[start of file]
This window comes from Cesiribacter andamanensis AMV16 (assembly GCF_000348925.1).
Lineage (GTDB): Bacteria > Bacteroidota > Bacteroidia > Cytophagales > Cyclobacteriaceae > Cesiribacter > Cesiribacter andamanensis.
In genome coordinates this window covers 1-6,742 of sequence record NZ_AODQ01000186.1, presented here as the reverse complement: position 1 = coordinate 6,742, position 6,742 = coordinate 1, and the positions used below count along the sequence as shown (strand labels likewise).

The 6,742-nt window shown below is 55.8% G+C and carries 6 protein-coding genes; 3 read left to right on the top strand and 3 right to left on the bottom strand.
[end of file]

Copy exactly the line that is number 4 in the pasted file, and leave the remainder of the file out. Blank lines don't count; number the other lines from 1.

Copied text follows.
The 6,742-nt window shown below is 55.8% G+C and carries 6 protein-coding genes; 3 read left to right on the top strand and 3 right to left on the bottom strand.